March 3 – April 9, 2005
True Story is a model for the notion that time is a constructed history. It draws from the concept of asynchrony, which defines time as a series of variables dependent on circumstances in which the individual, community, group, or nation is found. This concept rejects the idea that time passes similarly in all places: time passes differently for a suffering individual than for one experiencing pleasure.
In the exhibition space, three lines of action (sentences) span the distance between the walls. Each word is cut from one piece of aluminum, which is connected to the other words by a steel cable. The individual lines of action are taken from a specific situation and develop into a specific sequence of events, a “history”. They are installed at eye level so that they overlap as one reads the text. Therefore, the viewer can read the text either in a continuous line, or switch from one line to the next as they intersect. Through the various ways of reading True Story, the viewer is invited to experience the same moment in time at the same location from the perspectives of three different people.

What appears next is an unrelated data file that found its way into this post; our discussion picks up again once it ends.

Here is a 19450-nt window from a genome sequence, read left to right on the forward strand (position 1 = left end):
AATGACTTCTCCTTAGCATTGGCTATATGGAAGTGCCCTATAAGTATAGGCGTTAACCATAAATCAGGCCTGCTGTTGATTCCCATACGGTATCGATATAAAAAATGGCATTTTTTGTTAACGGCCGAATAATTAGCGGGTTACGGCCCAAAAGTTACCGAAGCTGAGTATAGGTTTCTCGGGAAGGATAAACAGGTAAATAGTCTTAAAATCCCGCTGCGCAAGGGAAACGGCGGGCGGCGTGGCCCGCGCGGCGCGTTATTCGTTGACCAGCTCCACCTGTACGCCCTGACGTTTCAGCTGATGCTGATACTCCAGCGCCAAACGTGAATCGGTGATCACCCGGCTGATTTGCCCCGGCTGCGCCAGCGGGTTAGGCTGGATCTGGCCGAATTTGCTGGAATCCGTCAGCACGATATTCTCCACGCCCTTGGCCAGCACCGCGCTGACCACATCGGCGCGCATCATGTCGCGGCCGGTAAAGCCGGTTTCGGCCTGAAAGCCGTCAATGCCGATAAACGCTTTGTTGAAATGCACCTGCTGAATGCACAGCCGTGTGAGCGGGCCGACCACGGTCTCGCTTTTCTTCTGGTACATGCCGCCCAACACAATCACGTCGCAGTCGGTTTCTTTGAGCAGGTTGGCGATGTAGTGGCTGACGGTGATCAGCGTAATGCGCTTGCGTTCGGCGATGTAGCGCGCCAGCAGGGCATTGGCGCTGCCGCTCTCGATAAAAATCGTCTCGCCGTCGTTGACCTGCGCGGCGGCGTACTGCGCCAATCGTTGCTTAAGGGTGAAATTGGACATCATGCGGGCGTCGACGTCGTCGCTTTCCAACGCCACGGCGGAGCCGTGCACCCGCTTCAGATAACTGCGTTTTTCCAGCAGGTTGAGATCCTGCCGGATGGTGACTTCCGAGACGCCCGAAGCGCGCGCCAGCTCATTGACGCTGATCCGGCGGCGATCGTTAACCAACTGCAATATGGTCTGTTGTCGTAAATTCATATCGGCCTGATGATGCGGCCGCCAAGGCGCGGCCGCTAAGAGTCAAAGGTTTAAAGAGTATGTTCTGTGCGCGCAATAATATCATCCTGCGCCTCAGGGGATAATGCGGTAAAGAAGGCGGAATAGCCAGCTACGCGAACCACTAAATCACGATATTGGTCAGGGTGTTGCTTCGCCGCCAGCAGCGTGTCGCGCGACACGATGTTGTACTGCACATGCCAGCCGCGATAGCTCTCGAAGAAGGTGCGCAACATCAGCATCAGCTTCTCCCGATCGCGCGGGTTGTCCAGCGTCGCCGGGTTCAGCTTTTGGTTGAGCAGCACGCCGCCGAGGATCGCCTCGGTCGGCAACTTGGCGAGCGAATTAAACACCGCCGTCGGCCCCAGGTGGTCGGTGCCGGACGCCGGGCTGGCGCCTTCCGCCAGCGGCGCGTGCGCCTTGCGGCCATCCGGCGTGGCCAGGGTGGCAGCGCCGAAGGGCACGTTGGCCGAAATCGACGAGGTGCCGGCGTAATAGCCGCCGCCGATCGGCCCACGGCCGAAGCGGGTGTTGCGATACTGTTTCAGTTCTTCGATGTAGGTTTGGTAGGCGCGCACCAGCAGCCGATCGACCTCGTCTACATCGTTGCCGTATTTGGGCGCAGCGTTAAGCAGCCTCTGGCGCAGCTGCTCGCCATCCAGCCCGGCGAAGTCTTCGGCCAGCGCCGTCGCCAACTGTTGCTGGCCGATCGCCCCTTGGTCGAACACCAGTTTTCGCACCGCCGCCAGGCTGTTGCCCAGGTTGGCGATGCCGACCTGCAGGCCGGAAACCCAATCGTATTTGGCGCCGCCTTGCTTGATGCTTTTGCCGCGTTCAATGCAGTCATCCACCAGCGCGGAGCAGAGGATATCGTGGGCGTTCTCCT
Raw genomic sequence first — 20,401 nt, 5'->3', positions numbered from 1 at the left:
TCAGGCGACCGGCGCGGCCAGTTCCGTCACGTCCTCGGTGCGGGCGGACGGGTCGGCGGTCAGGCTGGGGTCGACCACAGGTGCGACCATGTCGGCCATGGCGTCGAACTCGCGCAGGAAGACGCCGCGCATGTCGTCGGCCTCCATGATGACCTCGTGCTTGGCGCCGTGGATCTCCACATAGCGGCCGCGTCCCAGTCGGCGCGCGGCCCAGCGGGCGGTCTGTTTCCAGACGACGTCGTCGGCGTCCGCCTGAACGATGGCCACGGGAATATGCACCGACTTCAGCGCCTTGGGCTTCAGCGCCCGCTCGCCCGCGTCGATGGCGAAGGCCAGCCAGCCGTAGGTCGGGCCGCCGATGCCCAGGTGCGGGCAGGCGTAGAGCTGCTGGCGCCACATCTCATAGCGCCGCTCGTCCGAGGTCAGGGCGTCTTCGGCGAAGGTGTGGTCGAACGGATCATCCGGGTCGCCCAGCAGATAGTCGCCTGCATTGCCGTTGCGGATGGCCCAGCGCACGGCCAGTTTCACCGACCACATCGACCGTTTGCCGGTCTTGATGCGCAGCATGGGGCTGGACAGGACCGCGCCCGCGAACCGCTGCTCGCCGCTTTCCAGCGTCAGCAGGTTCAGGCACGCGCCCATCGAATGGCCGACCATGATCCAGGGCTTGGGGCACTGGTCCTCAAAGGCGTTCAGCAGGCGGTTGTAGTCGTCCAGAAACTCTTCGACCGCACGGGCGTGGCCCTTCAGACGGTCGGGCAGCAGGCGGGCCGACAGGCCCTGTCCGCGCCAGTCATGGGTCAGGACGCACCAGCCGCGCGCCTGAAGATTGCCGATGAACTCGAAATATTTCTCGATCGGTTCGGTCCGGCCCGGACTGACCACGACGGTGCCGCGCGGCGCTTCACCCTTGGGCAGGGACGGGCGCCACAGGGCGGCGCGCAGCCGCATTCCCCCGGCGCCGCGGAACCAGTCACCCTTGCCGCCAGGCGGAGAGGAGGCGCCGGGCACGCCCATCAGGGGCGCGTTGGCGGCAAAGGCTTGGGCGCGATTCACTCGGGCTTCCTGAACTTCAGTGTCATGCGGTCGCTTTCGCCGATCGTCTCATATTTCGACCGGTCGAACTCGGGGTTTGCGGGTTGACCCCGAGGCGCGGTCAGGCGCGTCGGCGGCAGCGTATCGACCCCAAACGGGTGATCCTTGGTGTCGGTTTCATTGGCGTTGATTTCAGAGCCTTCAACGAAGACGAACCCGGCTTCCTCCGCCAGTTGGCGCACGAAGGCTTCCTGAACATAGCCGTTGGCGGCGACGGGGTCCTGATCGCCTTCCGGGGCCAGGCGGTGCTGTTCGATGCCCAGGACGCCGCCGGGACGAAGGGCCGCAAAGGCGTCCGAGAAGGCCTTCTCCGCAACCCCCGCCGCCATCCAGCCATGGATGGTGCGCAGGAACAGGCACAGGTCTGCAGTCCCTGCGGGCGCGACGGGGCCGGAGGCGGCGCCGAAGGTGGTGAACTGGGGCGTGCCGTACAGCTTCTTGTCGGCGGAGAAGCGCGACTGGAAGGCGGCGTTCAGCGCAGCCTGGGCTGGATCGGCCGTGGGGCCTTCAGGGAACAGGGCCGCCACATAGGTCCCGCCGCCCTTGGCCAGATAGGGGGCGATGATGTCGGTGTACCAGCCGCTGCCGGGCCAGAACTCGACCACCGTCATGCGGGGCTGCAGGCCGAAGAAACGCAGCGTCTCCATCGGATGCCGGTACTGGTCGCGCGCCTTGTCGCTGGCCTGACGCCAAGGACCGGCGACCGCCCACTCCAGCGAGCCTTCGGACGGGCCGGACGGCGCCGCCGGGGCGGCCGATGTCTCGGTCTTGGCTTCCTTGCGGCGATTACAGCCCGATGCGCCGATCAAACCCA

The result is a hypertext, whose content always depends on the viewer’s specific decisions and reading direction.